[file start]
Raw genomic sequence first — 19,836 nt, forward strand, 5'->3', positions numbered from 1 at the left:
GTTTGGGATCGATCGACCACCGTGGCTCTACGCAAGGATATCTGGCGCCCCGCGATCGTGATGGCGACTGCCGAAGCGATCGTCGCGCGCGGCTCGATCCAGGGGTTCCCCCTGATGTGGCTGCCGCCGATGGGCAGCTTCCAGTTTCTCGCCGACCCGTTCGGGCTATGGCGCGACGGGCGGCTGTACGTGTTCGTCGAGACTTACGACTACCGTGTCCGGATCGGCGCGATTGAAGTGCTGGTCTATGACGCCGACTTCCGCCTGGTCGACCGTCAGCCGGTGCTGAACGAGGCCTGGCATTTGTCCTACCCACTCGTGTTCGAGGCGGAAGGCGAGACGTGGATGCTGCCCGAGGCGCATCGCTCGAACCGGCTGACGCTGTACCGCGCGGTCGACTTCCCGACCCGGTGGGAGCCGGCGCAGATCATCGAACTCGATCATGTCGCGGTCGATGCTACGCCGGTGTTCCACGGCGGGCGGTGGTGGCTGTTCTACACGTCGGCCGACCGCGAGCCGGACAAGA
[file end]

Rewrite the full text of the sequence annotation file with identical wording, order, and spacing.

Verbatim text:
Raw genomic sequence first — 19,836 nt, forward strand, 5'->3', positions numbered from 1 at the left:
GTTTGGGATCGATCGACCACCGTGGCTCTACGCAAGGATATCTGGCGCCCCGCGATCGTGATGGCGACTGCCGAAGCGATCGTCGCGCGCGGCTCGATCCAGGGGTTCCCCCTGATGTGGCTGCCGCCGATGGGCAGCTTCCAGTTTCTCGCCGACCCGTTCGGGCTATGGCGCGACGGGCGGCTGTACGTGTTCGTCGAGACTTACGACTACCGTGTCCGGATCGGCGCGATTGAAGTGCTGGTCTATGACGCCGACTTCCGCCTGGTCGACCGTCAGCCGGTGCTGAACGAGGCCTGGCATTTGTCCTACCCACTCGTGTTCGAGGCGGAAGGCGAGACGTGGATGCTGCCCGAGGCGCATCGCTCGAACCGGCTGACGCTGTACCGCGCGGTCGACTTCCCGACCCGGTGGGAGCCGGCGCAGATCATCGAACTCGATCATGTCGCGGTCGATGCTACGCCGGTGTTCCACGGCGGGCGGTGGTGGCTGTTCTACACGTCGGCCGACCGCGAGCCGGACAAGA